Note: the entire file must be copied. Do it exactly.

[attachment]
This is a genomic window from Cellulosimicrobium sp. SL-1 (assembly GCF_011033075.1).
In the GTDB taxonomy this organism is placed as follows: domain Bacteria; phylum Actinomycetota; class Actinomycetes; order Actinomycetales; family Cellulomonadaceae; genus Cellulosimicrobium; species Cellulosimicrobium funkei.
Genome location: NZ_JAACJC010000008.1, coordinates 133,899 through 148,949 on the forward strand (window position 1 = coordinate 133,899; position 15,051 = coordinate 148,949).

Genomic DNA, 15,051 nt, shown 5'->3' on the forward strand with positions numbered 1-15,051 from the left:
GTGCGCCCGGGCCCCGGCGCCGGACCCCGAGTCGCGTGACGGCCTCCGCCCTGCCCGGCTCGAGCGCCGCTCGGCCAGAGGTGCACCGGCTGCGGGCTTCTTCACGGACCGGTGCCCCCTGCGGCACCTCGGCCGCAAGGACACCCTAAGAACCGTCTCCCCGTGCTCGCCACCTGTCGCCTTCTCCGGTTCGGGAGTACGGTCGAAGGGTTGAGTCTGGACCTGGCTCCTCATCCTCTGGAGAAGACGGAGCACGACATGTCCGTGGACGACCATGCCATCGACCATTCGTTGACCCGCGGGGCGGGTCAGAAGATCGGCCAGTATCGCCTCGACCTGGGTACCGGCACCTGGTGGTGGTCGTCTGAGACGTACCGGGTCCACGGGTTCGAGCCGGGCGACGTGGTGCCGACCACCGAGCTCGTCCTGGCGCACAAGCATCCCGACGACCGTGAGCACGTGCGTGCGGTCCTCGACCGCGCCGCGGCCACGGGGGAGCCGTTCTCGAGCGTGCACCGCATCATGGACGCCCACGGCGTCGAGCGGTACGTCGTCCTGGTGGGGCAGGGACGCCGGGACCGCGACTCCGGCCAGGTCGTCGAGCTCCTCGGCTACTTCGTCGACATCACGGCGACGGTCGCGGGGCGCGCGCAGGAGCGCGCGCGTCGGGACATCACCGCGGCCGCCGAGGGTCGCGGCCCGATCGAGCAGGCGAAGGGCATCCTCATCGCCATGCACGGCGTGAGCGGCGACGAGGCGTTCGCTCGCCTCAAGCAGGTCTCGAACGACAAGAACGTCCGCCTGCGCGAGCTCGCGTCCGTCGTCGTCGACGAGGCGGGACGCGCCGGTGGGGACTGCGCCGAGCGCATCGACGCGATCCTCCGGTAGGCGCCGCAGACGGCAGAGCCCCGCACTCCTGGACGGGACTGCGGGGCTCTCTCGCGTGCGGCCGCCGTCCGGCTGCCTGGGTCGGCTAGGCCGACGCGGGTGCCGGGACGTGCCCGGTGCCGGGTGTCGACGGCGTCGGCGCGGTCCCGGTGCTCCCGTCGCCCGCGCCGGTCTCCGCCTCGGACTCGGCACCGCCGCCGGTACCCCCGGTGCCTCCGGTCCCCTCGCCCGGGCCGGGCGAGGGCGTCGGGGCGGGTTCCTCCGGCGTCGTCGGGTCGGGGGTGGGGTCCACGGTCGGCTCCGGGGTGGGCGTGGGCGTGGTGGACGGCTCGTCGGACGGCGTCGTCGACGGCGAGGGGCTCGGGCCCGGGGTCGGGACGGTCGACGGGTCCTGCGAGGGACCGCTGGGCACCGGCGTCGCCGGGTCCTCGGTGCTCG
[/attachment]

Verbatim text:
This is a genomic window from Cellulosimicrobium sp. SL-1 (assembly GCF_011033075.1).
In the GTDB taxonomy this organism is placed as follows: domain Bacteria; phylum Actinomycetota; class Actinomycetes; order Actinomycetales; family Cellulomonadaceae; genus Cellulosimicrobium; species Cellulosimicrobium funkei.
Genome location: NZ_JAACJC010000008.1, coordinates 133,899 through 148,949 on the forward strand (window position 1 = coordinate 133,899; position 15,051 = coordinate 148,949).

Genomic DNA, 15,051 nt, shown 5'->3' on the forward strand with positions numbered 1-15,051 from the left:
GTGCGCCCGGGCCCCGGCGCCGGACCCCGAGTCGCGTGACGGCCTCCGCCCTGCCCGGCTCGAGCGCCGCTCGGCCAGAGGTGCACCGGCTGCGGGCTTCTTCACGGACCGGTGCCCCCTGCGGCACCTCGGCCGCAAGGACACCCTAAGAACCGTCTCCCCGTGCTCGCCACCTGTCGCCTTCTCCGGTTCGGGAGTACGGTCGAAGGGTTGAGTCTGGACCTGGCTCCTCATCCTCTGGAGAAGACGGAGCACGACATGTCCGTGGACGACCATGCCATCGACCATTCGTTGACCCGCGGGGCGGGTCAGAAGATCGGCCAGTATCGCCTCGACCTGGGTACCGGCACCTGGTGGTGGTCGTCTGAGACGTACCGGGTCCACGGGTTCGAGCCGGGCGACGTGGTGCCGACCACCGAGCTCGTCCTGGCGCACAAGCATCCCGACGACCGTGAGCACGTGCGTGCGGTCCTCGACCGCGCCGCGGCCACGGGGGAGCCGTTCTCGAGCGTGCACCGCATCATGGACGCCCACGGCGTCGAGCGGTACGTCGTCCTGGTGGGGCAGGGACGCCGGGACCGCGACTCCGGCCAGGTCGTCGAGCTCCTCGGCTACTTCGTCGACATCACGGCGACGGTCGCGGGGCGCGCGCAGGAGCGCGCGCGTCGGGACATCACCGCGGCCGCCGAGGGTCGCGGCCCGATCGAGCAGGCGAAGGGCATCCTCATCGCCATGCACGGCGTGAGCGGCGACGAGGCGTTCGCTCGCCTCAAGCAGGTCTCGAACGACAAGAACGTCCGCCTGCGCGAGCTCGCGTCCGTCGTCGTCGACGAGGCGGGACGCGCCGGTGGGGACTGCGCCGAGCGCATCGACGCGATCCTCCGGTAGGCGCCGCAGACGGCAGAGCCCCGCACTCCTGGACGGGACTGCGGGGCTCTCTCGCGTGCGGCCGCCGTCCGGCTGCCTGGGTCGGCTAGGCCGACGCGGGTGCCGGGACGTGCCCGGTGCCGGGTGTCGACGGCGTCGGCGCGGTCCCGGTGCTCCCGTCGCCCGCGCCGGTCTCCGCCTCGGACTCGGCACCGCCGCCGGTACCCCCGGTGCCTCCGGTCCCCTCGCCCGGGCCGGGCGAGGGCGTCGGGGCGGGTTCCTCCGGCGTCGTCGGGTCGGGGGTGGGGTCCACGGTCGGCTCCGGGGTGGGCGTGGGCGTGGTGGACGGCTCGTCGGACGGCGTCGTCGACGGCGAGGGGCTCGGGCCCGGGGTCGGGACGGTCGACGGGTCCTGCGAGGGACCGCTGGGCACCGGCGTCGCCGGGTCCTCGGTGCTCG